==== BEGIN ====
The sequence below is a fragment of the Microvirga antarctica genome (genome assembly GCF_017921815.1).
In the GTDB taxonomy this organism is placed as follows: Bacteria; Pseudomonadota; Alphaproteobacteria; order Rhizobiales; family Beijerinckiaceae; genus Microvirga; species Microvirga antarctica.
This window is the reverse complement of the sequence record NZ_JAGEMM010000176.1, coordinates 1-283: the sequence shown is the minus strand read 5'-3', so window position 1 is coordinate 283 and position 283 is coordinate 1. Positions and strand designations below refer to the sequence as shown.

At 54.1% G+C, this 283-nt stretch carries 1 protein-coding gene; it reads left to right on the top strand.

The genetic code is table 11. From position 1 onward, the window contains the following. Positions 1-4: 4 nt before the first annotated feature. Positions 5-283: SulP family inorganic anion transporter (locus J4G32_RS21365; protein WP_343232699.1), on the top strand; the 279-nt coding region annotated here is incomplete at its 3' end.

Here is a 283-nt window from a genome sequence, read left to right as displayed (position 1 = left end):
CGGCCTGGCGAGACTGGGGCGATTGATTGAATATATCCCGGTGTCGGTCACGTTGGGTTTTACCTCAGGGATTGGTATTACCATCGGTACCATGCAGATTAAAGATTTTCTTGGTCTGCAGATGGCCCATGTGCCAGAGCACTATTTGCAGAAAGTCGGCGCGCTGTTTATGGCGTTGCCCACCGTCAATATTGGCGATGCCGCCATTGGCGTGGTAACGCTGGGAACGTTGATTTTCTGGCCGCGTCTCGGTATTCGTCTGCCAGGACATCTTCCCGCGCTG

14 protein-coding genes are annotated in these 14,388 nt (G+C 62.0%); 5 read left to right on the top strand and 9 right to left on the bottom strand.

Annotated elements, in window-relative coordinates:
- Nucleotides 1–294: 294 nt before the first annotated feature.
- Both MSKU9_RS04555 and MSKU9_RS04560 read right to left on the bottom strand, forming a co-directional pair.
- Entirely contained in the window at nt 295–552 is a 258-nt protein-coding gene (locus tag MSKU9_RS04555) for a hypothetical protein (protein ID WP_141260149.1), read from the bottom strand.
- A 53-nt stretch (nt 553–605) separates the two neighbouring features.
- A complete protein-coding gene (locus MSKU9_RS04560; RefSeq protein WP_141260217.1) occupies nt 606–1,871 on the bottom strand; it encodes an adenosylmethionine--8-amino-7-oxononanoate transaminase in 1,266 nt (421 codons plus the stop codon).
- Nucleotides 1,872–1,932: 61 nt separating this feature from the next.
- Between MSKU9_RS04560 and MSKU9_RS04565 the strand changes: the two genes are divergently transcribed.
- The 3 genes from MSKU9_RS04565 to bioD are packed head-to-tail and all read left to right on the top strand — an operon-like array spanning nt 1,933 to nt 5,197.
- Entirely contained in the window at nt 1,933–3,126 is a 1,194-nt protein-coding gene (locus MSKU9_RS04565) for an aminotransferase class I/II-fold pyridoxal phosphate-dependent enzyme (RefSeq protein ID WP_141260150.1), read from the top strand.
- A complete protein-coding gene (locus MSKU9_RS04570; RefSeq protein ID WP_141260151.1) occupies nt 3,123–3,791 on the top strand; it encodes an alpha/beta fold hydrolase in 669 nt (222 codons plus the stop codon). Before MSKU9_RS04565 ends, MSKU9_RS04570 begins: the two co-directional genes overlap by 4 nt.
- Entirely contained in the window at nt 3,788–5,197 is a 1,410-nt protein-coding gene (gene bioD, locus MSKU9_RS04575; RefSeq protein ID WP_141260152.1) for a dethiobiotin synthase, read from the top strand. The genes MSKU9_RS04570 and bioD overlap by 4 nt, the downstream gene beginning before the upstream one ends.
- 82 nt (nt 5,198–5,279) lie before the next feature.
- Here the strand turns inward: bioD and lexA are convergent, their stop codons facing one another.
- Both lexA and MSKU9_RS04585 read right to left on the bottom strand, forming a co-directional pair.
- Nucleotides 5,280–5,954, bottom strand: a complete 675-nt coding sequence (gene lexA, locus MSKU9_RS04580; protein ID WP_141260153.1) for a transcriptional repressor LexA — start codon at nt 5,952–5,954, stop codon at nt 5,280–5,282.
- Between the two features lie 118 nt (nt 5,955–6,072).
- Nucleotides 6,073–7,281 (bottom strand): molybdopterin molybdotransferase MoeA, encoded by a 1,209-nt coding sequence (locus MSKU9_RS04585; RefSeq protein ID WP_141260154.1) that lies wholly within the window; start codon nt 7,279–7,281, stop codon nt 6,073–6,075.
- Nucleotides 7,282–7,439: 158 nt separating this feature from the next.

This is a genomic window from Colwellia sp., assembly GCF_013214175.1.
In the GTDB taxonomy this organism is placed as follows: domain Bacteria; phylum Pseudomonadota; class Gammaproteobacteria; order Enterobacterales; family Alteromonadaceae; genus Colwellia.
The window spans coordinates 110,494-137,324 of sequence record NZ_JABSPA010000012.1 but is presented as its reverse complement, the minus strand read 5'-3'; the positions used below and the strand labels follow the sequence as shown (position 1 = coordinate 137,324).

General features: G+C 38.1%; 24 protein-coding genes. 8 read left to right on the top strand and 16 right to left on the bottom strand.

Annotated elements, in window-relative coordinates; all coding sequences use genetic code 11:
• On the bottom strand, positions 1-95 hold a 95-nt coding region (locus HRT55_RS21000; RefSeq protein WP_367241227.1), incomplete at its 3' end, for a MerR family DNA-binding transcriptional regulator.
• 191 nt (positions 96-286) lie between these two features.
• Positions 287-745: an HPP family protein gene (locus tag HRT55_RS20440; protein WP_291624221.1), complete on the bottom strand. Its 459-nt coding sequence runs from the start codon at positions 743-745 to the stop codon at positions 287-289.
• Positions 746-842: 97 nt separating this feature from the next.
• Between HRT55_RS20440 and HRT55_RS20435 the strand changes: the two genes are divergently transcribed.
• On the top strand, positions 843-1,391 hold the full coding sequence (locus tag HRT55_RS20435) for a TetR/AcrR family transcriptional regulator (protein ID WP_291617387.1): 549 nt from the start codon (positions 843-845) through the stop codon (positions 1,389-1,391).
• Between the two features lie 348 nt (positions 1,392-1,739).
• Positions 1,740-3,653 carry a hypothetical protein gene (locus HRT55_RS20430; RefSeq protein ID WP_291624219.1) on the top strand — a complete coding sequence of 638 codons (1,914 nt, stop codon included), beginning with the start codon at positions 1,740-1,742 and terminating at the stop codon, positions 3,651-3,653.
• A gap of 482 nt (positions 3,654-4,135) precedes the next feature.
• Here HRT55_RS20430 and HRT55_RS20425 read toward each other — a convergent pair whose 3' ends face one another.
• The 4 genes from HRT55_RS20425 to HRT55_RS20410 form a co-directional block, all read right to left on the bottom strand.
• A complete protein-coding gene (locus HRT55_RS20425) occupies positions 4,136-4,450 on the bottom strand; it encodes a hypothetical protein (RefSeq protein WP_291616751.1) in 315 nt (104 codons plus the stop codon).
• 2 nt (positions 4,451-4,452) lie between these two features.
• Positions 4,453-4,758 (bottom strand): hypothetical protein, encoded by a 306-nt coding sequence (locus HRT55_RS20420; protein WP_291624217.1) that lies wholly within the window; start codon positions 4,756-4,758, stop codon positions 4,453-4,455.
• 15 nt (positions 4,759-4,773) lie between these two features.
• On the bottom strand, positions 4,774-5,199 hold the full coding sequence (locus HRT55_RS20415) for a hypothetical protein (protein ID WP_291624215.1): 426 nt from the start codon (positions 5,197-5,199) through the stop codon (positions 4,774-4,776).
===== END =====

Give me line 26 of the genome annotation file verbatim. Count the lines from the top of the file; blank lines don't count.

- Nucleotides 6,073–7,281 (bottom strand): molybdopterin molybdotransferase MoeA, encoded by a 1,209-nt coding sequence (locus MSKU9_RS04585; RefSeq protein ID WP_141260154.1) that lies wholly within the window; start codon nt 7,279–7,281, stop codon nt 6,073–6,075.